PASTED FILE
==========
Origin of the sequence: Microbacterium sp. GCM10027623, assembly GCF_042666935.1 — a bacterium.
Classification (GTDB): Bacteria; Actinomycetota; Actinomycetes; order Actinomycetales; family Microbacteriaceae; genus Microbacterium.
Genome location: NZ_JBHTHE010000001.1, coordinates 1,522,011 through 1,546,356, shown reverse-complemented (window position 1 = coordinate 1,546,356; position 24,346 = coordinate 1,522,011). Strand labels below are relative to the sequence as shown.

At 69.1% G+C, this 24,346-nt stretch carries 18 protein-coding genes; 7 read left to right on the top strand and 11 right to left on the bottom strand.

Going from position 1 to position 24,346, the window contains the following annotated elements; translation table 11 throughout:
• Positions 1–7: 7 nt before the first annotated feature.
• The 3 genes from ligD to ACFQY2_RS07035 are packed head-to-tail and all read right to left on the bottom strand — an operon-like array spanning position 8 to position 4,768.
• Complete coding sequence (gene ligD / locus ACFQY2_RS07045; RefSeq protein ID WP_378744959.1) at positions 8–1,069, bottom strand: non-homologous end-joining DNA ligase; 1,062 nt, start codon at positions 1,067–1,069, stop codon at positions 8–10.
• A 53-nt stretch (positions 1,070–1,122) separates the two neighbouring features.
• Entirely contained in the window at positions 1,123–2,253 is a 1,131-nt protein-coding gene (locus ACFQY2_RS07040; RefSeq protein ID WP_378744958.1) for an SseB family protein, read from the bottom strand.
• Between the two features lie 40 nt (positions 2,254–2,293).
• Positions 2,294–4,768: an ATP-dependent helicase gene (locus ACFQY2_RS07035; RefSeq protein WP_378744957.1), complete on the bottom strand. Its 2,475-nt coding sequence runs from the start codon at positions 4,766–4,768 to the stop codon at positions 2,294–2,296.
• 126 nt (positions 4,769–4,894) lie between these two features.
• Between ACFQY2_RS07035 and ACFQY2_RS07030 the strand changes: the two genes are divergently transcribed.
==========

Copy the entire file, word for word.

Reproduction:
Origin of the sequence: Microbacterium sp. GCM10027623, assembly GCF_042666935.1 — a bacterium.
Classification (GTDB): Bacteria; Actinomycetota; Actinomycetes; order Actinomycetales; family Microbacteriaceae; genus Microbacterium.
Genome location: NZ_JBHTHE010000001.1, coordinates 1,522,011 through 1,546,356, shown reverse-complemented (window position 1 = coordinate 1,546,356; position 24,346 = coordinate 1,522,011). Strand labels below are relative to the sequence as shown.

At 69.1% G+C, this 24,346-nt stretch carries 18 protein-coding genes; 7 read left to right on the top strand and 11 right to left on the bottom strand.

Going from position 1 to position 24,346, the window contains the following annotated elements; translation table 11 throughout:
• Positions 1–7: 7 nt before the first annotated feature.
• The 3 genes from ligD to ACFQY2_RS07035 are packed head-to-tail and all read right to left on the bottom strand — an operon-like array spanning position 8 to position 4,768.
• Complete coding sequence (gene ligD / locus ACFQY2_RS07045; RefSeq protein ID WP_378744959.1) at positions 8–1,069, bottom strand: non-homologous end-joining DNA ligase; 1,062 nt, start codon at positions 1,067–1,069, stop codon at positions 8–10.
• A 53-nt stretch (positions 1,070–1,122) separates the two neighbouring features.
• Entirely contained in the window at positions 1,123–2,253 is a 1,131-nt protein-coding gene (locus ACFQY2_RS07040; RefSeq protein ID WP_378744958.1) for an SseB family protein, read from the bottom strand.
• Between the two features lie 40 nt (positions 2,254–2,293).
• Positions 2,294–4,768: an ATP-dependent helicase gene (locus ACFQY2_RS07035; RefSeq protein WP_378744957.1), complete on the bottom strand. Its 2,475-nt coding sequence runs from the start codon at positions 4,766–4,768 to the stop codon at positions 2,294–2,296.
• 126 nt (positions 4,769–4,894) lie between these two features.
• Between ACFQY2_RS07035 and ACFQY2_RS07030 the strand changes: the two genes are divergently transcribed.